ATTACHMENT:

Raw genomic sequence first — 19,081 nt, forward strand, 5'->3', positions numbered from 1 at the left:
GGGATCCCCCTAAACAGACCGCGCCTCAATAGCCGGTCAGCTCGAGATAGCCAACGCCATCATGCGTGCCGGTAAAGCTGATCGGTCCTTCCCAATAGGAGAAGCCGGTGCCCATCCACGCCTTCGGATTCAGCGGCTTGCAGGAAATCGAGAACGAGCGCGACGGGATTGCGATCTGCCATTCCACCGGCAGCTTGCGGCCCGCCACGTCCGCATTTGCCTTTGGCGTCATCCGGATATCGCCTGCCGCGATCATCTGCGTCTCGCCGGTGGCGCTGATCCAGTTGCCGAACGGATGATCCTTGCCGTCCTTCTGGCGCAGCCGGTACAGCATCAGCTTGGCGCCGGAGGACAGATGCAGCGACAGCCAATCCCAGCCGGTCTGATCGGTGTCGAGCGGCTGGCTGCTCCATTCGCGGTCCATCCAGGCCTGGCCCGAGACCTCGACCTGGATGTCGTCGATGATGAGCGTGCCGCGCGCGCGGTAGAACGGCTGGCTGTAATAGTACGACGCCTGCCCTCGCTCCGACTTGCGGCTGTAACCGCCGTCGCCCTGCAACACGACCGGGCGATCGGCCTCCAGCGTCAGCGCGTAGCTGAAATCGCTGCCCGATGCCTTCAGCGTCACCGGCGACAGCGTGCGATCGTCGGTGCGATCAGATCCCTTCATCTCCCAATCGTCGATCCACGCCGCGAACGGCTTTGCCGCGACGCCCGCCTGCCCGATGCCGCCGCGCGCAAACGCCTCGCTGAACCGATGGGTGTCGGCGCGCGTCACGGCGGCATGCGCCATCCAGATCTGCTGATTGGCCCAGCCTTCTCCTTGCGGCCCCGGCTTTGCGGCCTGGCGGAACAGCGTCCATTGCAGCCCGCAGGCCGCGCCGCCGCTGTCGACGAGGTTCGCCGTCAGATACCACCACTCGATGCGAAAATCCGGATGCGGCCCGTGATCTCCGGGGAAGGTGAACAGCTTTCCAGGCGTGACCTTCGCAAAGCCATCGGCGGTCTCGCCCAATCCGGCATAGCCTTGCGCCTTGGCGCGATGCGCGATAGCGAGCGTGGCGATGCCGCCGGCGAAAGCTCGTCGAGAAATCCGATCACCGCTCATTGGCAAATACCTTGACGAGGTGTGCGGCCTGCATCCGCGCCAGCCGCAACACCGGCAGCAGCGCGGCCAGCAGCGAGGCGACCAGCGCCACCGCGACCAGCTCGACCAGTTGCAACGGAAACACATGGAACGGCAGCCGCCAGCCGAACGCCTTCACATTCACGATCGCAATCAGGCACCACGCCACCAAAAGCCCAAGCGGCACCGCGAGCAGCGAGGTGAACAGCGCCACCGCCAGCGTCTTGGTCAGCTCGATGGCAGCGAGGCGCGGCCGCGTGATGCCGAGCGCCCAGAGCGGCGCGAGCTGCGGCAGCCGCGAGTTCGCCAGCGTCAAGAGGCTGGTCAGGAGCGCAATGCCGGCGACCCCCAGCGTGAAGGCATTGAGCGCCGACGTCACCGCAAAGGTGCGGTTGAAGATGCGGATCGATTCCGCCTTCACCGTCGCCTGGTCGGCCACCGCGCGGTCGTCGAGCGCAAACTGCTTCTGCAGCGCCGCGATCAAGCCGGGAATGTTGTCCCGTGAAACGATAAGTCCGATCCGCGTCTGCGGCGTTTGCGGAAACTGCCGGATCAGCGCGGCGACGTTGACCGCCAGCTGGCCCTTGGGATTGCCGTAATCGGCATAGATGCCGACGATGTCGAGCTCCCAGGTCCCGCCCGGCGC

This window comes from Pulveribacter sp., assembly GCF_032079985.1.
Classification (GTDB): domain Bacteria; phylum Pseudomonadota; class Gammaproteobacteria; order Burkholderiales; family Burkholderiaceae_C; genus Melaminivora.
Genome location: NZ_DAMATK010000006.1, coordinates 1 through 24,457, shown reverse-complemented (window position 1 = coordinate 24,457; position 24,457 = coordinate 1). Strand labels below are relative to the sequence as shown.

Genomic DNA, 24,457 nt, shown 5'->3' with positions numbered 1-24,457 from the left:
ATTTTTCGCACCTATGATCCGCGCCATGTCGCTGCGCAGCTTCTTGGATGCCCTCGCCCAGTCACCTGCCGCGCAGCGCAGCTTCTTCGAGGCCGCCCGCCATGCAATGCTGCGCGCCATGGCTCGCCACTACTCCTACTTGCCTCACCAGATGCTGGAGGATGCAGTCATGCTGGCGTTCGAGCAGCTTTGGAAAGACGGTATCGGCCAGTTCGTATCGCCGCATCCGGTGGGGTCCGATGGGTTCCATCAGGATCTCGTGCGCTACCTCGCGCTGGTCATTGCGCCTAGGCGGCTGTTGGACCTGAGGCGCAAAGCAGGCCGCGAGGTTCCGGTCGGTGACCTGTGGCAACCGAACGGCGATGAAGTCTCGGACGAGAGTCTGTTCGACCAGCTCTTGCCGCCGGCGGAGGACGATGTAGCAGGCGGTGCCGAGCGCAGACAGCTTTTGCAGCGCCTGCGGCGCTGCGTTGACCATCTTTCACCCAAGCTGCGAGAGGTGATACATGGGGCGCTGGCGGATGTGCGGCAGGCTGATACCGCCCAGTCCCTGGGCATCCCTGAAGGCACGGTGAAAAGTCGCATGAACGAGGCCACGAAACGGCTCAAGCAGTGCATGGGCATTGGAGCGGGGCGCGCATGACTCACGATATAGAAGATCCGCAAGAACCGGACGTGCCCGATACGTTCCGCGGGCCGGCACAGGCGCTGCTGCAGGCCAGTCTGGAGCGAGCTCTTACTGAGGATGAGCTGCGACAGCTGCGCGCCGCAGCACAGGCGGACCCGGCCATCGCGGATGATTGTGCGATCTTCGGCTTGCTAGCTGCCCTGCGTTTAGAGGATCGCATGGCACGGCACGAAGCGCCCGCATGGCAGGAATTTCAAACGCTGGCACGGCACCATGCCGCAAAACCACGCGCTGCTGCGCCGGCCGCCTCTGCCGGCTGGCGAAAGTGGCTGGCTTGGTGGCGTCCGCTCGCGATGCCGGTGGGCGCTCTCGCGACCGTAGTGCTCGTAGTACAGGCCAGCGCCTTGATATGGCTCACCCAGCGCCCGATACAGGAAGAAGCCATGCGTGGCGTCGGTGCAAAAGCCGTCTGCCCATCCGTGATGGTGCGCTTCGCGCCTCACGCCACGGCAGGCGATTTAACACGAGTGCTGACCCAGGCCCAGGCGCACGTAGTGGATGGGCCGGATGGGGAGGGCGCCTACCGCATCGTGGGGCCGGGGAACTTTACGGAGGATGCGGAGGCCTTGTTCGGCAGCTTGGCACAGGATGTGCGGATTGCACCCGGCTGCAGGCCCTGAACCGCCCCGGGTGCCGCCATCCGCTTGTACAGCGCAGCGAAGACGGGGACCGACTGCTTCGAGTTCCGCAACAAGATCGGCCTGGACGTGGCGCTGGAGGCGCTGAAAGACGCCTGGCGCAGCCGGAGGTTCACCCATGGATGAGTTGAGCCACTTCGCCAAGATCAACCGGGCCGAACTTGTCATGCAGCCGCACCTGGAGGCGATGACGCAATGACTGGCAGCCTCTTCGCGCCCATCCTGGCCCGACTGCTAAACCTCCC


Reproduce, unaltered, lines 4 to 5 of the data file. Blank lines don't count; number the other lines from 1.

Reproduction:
Classification (GTDB): domain Bacteria; phylum Pseudomonadota; class Gammaproteobacteria; order Burkholderiales; family Burkholderiaceae_C; genus Melaminivora.
Genome location: NZ_DAMATK010000006.1, coordinates 1 through 24,457, shown reverse-complemented (window position 1 = coordinate 24,457; position 24,457 = coordinate 1). Strand labels below are relative to the sequence as shown.